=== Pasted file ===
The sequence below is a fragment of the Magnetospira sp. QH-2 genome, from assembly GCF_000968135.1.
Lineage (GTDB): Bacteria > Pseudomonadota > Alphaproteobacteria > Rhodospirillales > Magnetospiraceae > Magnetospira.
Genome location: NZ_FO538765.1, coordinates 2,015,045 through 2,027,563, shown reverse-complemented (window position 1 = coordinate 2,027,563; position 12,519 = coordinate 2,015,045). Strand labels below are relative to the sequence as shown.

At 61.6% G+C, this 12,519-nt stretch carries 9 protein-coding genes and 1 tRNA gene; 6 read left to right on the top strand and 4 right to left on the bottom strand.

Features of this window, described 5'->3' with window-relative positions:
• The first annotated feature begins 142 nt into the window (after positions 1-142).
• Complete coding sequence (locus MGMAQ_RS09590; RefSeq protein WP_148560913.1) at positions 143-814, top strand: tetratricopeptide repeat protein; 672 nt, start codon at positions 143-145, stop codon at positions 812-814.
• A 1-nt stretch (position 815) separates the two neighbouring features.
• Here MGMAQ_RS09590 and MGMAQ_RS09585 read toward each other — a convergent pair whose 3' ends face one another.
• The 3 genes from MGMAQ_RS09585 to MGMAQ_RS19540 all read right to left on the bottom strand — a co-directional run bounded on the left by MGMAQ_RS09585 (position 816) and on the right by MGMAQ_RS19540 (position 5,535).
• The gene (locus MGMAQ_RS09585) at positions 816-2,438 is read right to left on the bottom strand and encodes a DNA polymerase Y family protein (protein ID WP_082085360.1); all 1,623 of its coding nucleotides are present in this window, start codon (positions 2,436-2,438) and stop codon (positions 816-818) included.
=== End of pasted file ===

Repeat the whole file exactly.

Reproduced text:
The sequence below is a fragment of the Magnetospira sp. QH-2 genome, from assembly GCF_000968135.1.
Lineage (GTDB): Bacteria > Pseudomonadota > Alphaproteobacteria > Rhodospirillales > Magnetospiraceae > Magnetospira.
Genome location: NZ_FO538765.1, coordinates 2,015,045 through 2,027,563, shown reverse-complemented (window position 1 = coordinate 2,027,563; position 12,519 = coordinate 2,015,045). Strand labels below are relative to the sequence as shown.

At 61.6% G+C, this 12,519-nt stretch carries 9 protein-coding genes and 1 tRNA gene; 6 read left to right on the top strand and 4 right to left on the bottom strand.

Features of this window, described 5'->3' with window-relative positions:
• The first annotated feature begins 142 nt into the window (after positions 1-142).
• Complete coding sequence (locus MGMAQ_RS09590; RefSeq protein WP_148560913.1) at positions 143-814, top strand: tetratricopeptide repeat protein; 672 nt, start codon at positions 143-145, stop codon at positions 812-814.
• A 1-nt stretch (position 815) separates the two neighbouring features.
• Here MGMAQ_RS09590 and MGMAQ_RS09585 read toward each other — a convergent pair whose 3' ends face one another.
• The 3 genes from MGMAQ_RS09585 to MGMAQ_RS19540 all read right to left on the bottom strand — a co-directional run bounded on the left by MGMAQ_RS09585 (position 816) and on the right by MGMAQ_RS19540 (position 5,535).
• The gene (locus MGMAQ_RS09585) at positions 816-2,438 is read right to left on the bottom strand and encodes a DNA polymerase Y family protein (protein ID WP_082085360.1); all 1,623 of its coding nucleotides are present in this window, start codon (positions 2,436-2,438) and stop codon (positions 816-818) included.